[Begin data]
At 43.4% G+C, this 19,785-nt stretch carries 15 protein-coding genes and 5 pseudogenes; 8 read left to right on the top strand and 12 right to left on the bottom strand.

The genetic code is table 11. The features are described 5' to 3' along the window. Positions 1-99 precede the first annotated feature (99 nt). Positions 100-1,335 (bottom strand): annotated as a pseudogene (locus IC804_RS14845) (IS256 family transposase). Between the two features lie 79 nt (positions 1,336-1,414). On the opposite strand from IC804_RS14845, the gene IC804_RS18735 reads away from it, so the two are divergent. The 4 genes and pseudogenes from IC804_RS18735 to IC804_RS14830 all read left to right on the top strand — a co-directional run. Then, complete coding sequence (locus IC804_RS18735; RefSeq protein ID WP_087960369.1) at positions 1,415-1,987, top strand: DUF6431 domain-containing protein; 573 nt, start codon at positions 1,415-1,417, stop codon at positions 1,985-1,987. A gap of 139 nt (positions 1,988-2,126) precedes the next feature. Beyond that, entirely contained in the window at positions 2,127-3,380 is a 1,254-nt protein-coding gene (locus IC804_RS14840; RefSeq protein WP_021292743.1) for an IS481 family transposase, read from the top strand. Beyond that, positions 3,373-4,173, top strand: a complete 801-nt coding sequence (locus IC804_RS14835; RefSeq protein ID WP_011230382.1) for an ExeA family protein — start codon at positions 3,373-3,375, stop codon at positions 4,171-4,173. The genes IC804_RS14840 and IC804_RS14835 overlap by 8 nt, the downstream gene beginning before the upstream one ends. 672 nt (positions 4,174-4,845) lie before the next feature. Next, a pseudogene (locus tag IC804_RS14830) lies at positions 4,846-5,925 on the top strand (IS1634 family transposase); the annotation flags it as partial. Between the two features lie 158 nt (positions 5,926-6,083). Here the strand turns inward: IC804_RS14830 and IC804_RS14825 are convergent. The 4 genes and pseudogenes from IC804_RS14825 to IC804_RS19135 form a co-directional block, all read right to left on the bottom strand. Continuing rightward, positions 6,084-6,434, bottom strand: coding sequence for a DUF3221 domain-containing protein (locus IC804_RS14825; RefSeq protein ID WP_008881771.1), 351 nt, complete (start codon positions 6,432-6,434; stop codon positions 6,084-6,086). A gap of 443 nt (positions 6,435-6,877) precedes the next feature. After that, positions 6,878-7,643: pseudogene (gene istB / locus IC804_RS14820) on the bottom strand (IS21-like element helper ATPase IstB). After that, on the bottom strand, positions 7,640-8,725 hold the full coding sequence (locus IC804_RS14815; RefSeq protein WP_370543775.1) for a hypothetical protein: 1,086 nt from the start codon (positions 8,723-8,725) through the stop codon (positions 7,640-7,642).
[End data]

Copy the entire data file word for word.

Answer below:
At 43.4% G+C, this 19,785-nt stretch carries 15 protein-coding genes and 5 pseudogenes; 8 read left to right on the top strand and 12 right to left on the bottom strand.

The genetic code is table 11. The features are described 5' to 3' along the window. Positions 1-99 precede the first annotated feature (99 nt). Positions 100-1,335 (bottom strand): annotated as a pseudogene (locus IC804_RS14845) (IS256 family transposase). Between the two features lie 79 nt (positions 1,336-1,414). On the opposite strand from IC804_RS14845, the gene IC804_RS18735 reads away from it, so the two are divergent. The 4 genes and pseudogenes from IC804_RS18735 to IC804_RS14830 all read left to right on the top strand — a co-directional run. Then, complete coding sequence (locus IC804_RS18735; RefSeq protein ID WP_087960369.1) at positions 1,415-1,987, top strand: DUF6431 domain-containing protein; 573 nt, start codon at positions 1,415-1,417, stop codon at positions 1,985-1,987. A gap of 139 nt (positions 1,988-2,126) precedes the next feature. Beyond that, entirely contained in the window at positions 2,127-3,380 is a 1,254-nt protein-coding gene (locus IC804_RS14840; RefSeq protein WP_021292743.1) for an IS481 family transposase, read from the top strand. Beyond that, positions 3,373-4,173, top strand: a complete 801-nt coding sequence (locus IC804_RS14835; RefSeq protein ID WP_011230382.1) for an ExeA family protein — start codon at positions 3,373-3,375, stop codon at positions 4,171-4,173. The genes IC804_RS14840 and IC804_RS14835 overlap by 8 nt, the downstream gene beginning before the upstream one ends. 672 nt (positions 4,174-4,845) lie before the next feature. Next, a pseudogene (locus tag IC804_RS14830) lies at positions 4,846-5,925 on the top strand (IS1634 family transposase); the annotation flags it as partial. Between the two features lie 158 nt (positions 5,926-6,083). Here the strand turns inward: IC804_RS14830 and IC804_RS14825 are convergent. The 4 genes and pseudogenes from IC804_RS14825 to IC804_RS19135 form a co-directional block, all read right to left on the bottom strand. Continuing rightward, positions 6,084-6,434, bottom strand: coding sequence for a DUF3221 domain-containing protein (locus IC804_RS14825; RefSeq protein ID WP_008881771.1), 351 nt, complete (start codon positions 6,432-6,434; stop codon positions 6,084-6,086). A gap of 443 nt (positions 6,435-6,877) precedes the next feature. After that, positions 6,878-7,643: pseudogene (gene istB / locus IC804_RS14820) on the bottom strand (IS21-like element helper ATPase IstB). After that, on the bottom strand, positions 7,640-8,725 hold the full coding sequence (locus IC804_RS14815; RefSeq protein WP_370543775.1) for a hypothetical protein: 1,086 nt from the start codon (positions 8,723-8,725) through the stop codon (positions 7,640-7,642).